Nepal is a country of culture, art and craftsmanship. People learn traditional skills from their families, thereby passing on the cultural heritage of the country from generation to generation. However, people do not always have enough knowledge about products, quality, marketing and running a business. Some traders exploit producers and they are, therefore, becoming poorer. As a result, the current generation of young people are discouraged by the prospect of continuing to work in the traditional family occupations and are seeking new careers. However, the job market is becoming more competitive, especially for low-educated and underprivileged people. Vocational training is also becoming more expensive and marginalised people cannot afford it.
KTS supports people from an uneducated and low caste background, including physically disabled or destitute women. KTS provides vocational training which will result in practical and marketable self-employment in the three main areas of carpet weaving, hand knitting and carpentry. As many potential trainees from the countryside cannot afford the city’s high accommodation costs, KTS is developing living provision for them. This will help to alleviate poverty and improve the quality of life in the rural areas of Nepal.
All the KTS training courses are run in line with Fair Trade practices and all products comply with Fair Trade standards.
A. Hand Knitwear Training
This is one of the best skills for people with only a primary-level education, especially women and the physically disabled. The training is for two hours a day, five days a week, over three months. Amateur knitters can also join the course to upgrade their skills. KTS advertises the training courses through NGOs, INGOs, national newspapers and local radio. KTS charges a nominal fee of NPR 150 (US$2) per month to those who can afford it. KTS provides all stationery materials and wool free of charge. After training, KTS offers job opportunities to all graduates who are interested in working for KTS. Any trainees who show real aptitude for the work are offered the chance to produce smaller items, such as socks, gloves and scarves, which encourage them to complete the training and work full-time in the future.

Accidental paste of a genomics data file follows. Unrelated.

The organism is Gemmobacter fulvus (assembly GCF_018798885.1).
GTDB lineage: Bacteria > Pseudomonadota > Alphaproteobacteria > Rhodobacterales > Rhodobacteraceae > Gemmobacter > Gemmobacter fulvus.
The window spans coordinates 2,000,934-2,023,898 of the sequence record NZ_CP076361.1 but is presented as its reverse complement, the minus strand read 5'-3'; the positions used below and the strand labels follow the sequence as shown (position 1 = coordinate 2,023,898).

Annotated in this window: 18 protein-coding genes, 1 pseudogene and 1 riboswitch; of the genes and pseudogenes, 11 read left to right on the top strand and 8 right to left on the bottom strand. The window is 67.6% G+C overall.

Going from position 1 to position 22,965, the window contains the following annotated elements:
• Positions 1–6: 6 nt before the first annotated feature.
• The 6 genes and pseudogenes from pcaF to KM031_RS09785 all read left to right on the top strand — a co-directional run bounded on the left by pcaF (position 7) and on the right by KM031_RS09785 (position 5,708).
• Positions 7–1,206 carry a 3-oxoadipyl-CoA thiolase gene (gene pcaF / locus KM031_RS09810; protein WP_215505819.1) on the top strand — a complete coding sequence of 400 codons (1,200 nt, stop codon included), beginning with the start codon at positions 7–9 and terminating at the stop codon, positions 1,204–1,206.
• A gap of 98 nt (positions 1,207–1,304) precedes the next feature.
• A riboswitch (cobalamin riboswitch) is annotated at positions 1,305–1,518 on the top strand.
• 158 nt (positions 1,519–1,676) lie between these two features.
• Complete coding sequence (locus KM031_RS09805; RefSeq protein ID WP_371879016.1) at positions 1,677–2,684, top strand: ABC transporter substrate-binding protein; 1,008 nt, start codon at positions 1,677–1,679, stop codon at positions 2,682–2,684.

B. Carpet Weaving Training
KTS runs short-term, practical courses so that trainees can benefit quickly from the skills they learn. There is a one-month spinning course; a one- or two-month, on-the-job course; and a four-month weaving course. The training is very popular amongst the underprivileged as it quickly enables them to earn a living. KTS gives each trainee an allowance of NPR30 per day and offers a day-care centre for his or her young children. Older children are offered free education at the KTS primary school. The training programme has been self-supporting since 1994.
C. Carpentry Training
Carpentry is a practical skilled trade in underdeveloped countries as work is readily available. KTS runs a two-year course, providing 20% theory and 80% practical training. Each trainee is given an allowance of NPR700 per month to subsidise their living costs, as their families cannot afford to support them while they are training. During the course, students learn how to make many different types of furniture. The students take a carpentry Level 2 skills exam through the Centre for Technical Education and Vocational Training (CTEVT). More than 90% of our graduates have gone on to earn an income from the skills they have learnt.
KTS has been working in partnership with the RugMark Foundation, which rescues children from child labour, and the Shangrila Home in Kathmandu, which rehabilitates street boys, to receive vocational carpentry training. These two organisations underwrite the monthly allowance for the boys while they are training with KTS.